Announcing December’s Daisies: A Tale of Two Albums, a Book, a Blog, and My Most Ambitious Project Yet

A field of daisies.

The story of this blog post, like many stories, has several lines that weave together to form it. And what better place to explore them than this site’s maiden voyage?

The Author

My name is Hector. AT only eleven months old, I was first diagnosed with a rare form of eye cancer called retinoblastoma, which primarily affects infants. The disease went on to take most of my sight on its first attempt, then returned when I was ten years old to take what was left.

Though I am now closing in on two decades of being cancer-free, my diagnosis continues to have repercussions throughout every aspect of my life, and it is these repercussions that inspired me to start this blog and the project that accompanies it.

The Story

In the aftermath of my second fight with retinoblastoma, I fell in love with music, and it became my main tool for coping with the hand that I’d been dealt. As an adult, I have had the honor of sharing this gift through teaching, specifically working with children who now are where I once was.

In a heartbreaking twist, it was the death of one of these children that first started this story. As a survivor who has a circle of friends that contains quite a few fellow survivors, death is no stranger to me. I have had to grieve many friends who were killed by the same disease that tried to kill me. But this time, the loss hit differently. I was helping this child through their own journey using the guiding light that had pulled me through. I was grieving the loss of someone much younger than me who, even through our brief connection, was someone I was actively trying to care for and heal.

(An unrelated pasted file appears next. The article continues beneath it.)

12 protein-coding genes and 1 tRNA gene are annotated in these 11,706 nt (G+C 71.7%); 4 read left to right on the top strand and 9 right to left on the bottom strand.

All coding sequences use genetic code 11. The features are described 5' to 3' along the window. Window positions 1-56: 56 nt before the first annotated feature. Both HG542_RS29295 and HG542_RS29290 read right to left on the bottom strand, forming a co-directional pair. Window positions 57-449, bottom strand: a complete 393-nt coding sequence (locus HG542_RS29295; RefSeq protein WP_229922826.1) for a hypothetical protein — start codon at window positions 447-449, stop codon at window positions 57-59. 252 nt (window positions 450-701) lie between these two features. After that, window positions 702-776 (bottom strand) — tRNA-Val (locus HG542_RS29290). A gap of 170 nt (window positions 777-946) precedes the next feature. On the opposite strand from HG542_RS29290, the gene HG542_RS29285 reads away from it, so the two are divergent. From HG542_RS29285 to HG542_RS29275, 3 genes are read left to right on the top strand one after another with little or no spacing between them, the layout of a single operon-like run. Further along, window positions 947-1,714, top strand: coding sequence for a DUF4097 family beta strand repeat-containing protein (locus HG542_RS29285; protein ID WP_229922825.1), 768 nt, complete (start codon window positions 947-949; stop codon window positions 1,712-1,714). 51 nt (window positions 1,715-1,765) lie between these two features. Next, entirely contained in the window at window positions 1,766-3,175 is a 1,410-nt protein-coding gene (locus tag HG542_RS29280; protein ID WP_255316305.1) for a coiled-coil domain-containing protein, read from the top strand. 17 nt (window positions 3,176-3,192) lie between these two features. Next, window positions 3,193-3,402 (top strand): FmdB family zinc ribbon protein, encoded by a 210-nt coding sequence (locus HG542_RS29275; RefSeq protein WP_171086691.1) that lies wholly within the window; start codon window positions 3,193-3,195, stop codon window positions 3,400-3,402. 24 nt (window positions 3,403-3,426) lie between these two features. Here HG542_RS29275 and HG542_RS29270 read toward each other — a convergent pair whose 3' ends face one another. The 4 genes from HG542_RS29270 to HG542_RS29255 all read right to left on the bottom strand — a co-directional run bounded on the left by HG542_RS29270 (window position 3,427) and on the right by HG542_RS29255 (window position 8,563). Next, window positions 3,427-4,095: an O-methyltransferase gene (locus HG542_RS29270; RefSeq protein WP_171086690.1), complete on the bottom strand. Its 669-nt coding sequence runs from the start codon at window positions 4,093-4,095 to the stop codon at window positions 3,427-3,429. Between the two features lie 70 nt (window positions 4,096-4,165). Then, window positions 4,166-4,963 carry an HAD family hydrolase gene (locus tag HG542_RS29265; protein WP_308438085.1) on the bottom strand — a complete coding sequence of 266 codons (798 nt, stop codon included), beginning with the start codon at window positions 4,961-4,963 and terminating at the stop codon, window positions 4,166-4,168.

It was a certain friend who pulled me through this extremely difficult time with her music. I am a firm believer that the best music is that which takes you somewhere you need to go but are afraid to, and promises to hold your hand through the journey. This friend unknowingly stepped up to the plate with a release that came out shortly after the death, and it was her voice and her words which broke the numbness I was stuck in, and forced me to push forward.

I figured the least I could do was return the favor and write and record a song for her, so off I went to give it a shot. It turned out to be an instrumental piece which I struggled to name. I fell back on my experiences with synesthesia, a neurological condition which causes a person to experience one sense as one or more others. In my case, I “see” sound, with different sounds being different colors. This friend’s voice is yellow, so one evening I found myself jotting down as many yellow things as I could think of that could possibly make a good title.

Eventually the list was narrowed down to flowers, and to Google I went to confirm that the list of flowers I had was, in fact, yellow. While doing my research I came across the symbolic meaning of certain flowers. Of particular interest were daisies, which I learned were significant in Celtic mythology as a gift from god to brighten the days of a family that had lost a child. Given that this particular friend is Irish, the song practically named itself!

The Projects

As the song started to come together, my grief began to dull under the growing presence of excitement and gratitude. TO my surprise, more songs began to sprout. From this first little cluster of material came the idea of December’s Daisies: an album of songs named after a different flower, and each dedicated to a certain person, place, or event which brought me comfort during a difficult time. A sort of musical bouquet, if you will, which I can pull out whenever I need to brighten my day.